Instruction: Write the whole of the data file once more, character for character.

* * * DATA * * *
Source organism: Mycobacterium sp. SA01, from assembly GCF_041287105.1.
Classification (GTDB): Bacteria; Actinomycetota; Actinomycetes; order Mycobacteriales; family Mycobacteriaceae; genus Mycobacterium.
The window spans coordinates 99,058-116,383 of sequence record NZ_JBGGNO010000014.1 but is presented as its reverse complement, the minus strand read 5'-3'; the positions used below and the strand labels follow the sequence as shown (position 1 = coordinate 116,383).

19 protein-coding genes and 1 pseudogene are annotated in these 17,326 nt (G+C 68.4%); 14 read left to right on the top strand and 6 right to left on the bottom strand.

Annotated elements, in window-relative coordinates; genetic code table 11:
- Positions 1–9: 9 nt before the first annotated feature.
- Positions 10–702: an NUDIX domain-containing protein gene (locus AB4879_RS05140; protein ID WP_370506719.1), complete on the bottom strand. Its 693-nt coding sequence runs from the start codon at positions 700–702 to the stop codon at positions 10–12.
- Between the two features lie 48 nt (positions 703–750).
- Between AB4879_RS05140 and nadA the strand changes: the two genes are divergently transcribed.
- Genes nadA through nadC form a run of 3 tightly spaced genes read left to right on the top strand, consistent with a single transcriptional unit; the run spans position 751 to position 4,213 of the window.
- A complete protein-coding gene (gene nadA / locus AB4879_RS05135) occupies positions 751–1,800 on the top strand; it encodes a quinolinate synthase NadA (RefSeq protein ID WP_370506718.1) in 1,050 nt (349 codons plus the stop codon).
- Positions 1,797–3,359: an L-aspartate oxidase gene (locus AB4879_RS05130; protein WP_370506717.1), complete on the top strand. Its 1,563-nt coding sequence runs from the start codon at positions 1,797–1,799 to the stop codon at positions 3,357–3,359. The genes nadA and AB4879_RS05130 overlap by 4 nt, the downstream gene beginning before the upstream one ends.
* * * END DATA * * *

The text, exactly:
Source organism: Mycobacterium sp. SA01, from assembly GCF_041287105.1.
Classification (GTDB): Bacteria; Actinomycetota; Actinomycetes; order Mycobacteriales; family Mycobacteriaceae; genus Mycobacterium.
The window spans coordinates 99,058-116,383 of sequence record NZ_JBGGNO010000014.1 but is presented as its reverse complement, the minus strand read 5'-3'; the positions used below and the strand labels follow the sequence as shown (position 1 = coordinate 116,383).

19 protein-coding genes and 1 pseudogene are annotated in these 17,326 nt (G+C 68.4%); 14 read left to right on the top strand and 6 right to left on the bottom strand.

Annotated elements, in window-relative coordinates; genetic code table 11:
- Positions 1–9: 9 nt before the first annotated feature.
- Positions 10–702: an NUDIX domain-containing protein gene (locus AB4879_RS05140; protein ID WP_370506719.1), complete on the bottom strand. Its 693-nt coding sequence runs from the start codon at positions 700–702 to the stop codon at positions 10–12.
- Between the two features lie 48 nt (positions 703–750).
- Between AB4879_RS05140 and nadA the strand changes: the two genes are divergently transcribed.
- Genes nadA through nadC form a run of 3 tightly spaced genes read left to right on the top strand, consistent with a single transcriptional unit; the run spans position 751 to position 4,213 of the window.
- A complete protein-coding gene (gene nadA / locus AB4879_RS05135) occupies positions 751–1,800 on the top strand; it encodes a quinolinate synthase NadA (RefSeq protein ID WP_370506718.1) in 1,050 nt (349 codons plus the stop codon).
- Positions 1,797–3,359: an L-aspartate oxidase gene (locus AB4879_RS05130; protein WP_370506717.1), complete on the top strand. Its 1,563-nt coding sequence runs from the start codon at positions 1,797–1,799 to the stop codon at positions 3,357–3,359. The genes nadA and AB4879_RS05130 overlap by 4 nt, the downstream gene beginning before the upstream one ends.